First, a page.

Marcotte Insurance account executive Tim Shada receives many calls during the day and has had to change his schedule quite a bit since October First, when people started trying to enroll in so-called Obamacare.
"Anymore I'm coming to work at 6:30, 7 o'clock in the morning, just to try to get stuff done before my phone starts ringing at 8 o'clock in the morning," said Shada.
By January First every American has to be signed up for health coverage or face a fine.
This law will keep Shada busy the next two months.
"I'm going to put a cot over in the corner so I can stay here and just get work done," said Shada.
One problem that Shada shares with the rest of the country is problems with healthcare.gov. Since October First there have been glitches keeping people to see what plans they are eligible for and actually being able to enroll.
"I don't have one client that has gotten completely through the exchange; they have gotten as far as qualified for subsidy, that's where glitches are in the program," explained Shada.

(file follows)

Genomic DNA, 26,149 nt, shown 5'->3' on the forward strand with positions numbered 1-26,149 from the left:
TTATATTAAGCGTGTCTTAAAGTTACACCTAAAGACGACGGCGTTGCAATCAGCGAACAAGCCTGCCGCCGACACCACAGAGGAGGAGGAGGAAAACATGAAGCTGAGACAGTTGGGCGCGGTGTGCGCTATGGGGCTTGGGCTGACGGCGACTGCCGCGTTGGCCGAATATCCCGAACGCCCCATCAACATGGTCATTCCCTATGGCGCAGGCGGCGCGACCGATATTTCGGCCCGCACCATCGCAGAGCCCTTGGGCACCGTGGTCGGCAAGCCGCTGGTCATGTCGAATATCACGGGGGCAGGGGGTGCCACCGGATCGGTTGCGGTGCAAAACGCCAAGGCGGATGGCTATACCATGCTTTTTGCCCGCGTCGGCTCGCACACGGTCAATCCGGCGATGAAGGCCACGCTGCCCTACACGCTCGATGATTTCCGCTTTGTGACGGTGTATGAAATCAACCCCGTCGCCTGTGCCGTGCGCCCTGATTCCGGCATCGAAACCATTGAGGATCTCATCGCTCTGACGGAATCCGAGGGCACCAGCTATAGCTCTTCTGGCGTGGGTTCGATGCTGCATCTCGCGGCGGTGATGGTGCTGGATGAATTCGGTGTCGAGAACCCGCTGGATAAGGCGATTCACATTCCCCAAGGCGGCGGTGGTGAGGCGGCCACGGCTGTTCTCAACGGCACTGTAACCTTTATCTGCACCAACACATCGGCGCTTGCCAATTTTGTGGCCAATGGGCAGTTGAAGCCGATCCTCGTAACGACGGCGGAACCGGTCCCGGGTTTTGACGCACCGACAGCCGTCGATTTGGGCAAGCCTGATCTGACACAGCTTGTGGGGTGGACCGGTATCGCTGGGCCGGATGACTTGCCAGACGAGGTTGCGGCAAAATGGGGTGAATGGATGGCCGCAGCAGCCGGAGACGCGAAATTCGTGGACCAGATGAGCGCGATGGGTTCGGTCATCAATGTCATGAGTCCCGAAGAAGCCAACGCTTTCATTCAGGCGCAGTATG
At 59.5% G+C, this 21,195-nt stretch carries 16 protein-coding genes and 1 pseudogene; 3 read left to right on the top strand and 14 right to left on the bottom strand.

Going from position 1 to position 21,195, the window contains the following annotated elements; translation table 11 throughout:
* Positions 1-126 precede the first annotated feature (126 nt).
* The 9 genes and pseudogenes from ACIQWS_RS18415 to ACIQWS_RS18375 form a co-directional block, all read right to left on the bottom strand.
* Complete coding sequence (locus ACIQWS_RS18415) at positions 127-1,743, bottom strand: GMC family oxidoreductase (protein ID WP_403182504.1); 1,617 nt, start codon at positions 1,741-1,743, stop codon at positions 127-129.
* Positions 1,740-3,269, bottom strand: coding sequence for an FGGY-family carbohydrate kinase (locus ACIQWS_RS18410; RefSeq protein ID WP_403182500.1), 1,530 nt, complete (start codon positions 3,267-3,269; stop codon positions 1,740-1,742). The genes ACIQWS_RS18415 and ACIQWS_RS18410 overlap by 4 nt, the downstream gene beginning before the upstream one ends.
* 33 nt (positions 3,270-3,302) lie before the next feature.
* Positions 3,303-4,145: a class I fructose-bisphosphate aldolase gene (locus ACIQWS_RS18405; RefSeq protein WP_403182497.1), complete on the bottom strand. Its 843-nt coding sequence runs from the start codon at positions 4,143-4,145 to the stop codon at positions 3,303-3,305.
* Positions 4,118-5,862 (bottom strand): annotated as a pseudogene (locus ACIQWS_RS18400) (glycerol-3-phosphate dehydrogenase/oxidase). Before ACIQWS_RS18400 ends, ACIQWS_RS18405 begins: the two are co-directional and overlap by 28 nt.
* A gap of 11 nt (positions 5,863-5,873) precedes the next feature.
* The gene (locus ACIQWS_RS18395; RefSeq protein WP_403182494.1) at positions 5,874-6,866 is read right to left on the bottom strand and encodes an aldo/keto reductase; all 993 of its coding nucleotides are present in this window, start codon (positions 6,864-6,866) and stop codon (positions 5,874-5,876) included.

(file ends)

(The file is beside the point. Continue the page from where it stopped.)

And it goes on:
With the troubles on the web, Shada has informed clients to try the paper application or apply over the phone.
He believes insurance companies were more ready to go than the federal government.
"I think the insurance companies are far better prepared for health care reform than the federal government," said Shada.
Premiums on average in Nebraska are up 74 percent, the eighth highest in the country.
According to Shada, one group that is really being affected are 27-year-old males.
"It has been stated numerous times for the program to work they need to get those young males enrolled in the program," said Shada.
Forbes is reporting that for 27-year-old Nebraskan males, the difference between the cheapest plan under the old system and then after the changes was 279 percent.